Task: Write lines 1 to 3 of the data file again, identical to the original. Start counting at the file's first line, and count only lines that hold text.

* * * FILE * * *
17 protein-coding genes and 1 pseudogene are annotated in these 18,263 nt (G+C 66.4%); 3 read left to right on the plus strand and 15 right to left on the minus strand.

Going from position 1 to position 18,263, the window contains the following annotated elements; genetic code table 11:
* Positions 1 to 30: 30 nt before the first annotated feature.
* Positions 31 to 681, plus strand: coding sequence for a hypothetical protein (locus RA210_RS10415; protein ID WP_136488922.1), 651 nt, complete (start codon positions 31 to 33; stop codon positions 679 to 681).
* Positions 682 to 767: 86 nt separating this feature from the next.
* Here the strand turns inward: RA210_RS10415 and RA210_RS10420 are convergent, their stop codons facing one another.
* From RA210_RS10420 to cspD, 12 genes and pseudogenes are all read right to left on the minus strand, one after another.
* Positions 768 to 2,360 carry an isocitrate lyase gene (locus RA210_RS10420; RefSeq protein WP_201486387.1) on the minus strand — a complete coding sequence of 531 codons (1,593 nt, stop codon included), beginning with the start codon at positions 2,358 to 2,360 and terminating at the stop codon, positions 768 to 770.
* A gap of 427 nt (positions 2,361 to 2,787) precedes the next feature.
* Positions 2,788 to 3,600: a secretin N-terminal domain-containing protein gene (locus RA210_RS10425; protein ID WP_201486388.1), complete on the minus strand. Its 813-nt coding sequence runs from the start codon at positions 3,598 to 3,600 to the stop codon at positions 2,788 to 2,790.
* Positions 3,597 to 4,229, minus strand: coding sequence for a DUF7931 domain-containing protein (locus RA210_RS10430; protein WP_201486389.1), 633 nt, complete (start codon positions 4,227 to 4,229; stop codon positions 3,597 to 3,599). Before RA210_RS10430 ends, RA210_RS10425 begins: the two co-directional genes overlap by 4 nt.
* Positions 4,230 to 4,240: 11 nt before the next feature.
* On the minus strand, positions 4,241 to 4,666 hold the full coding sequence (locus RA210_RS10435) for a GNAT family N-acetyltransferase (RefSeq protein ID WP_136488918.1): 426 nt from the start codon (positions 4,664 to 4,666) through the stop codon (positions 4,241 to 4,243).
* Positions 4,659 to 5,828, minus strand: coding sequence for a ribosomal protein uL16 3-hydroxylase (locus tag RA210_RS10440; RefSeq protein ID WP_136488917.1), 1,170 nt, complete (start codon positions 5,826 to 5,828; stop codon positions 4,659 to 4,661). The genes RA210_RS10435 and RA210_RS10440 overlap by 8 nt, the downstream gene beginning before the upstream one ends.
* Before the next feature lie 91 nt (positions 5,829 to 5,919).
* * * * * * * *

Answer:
17 protein-coding genes and 1 pseudogene are annotated in these 18,263 nt (G+C 66.4%); 3 read left to right on the plus strand and 15 right to left on the minus strand.

Going from position 1 to position 18,263, the window contains the following annotated elements; genetic code table 11:
* Positions 1 to 30: 30 nt before the first annotated feature.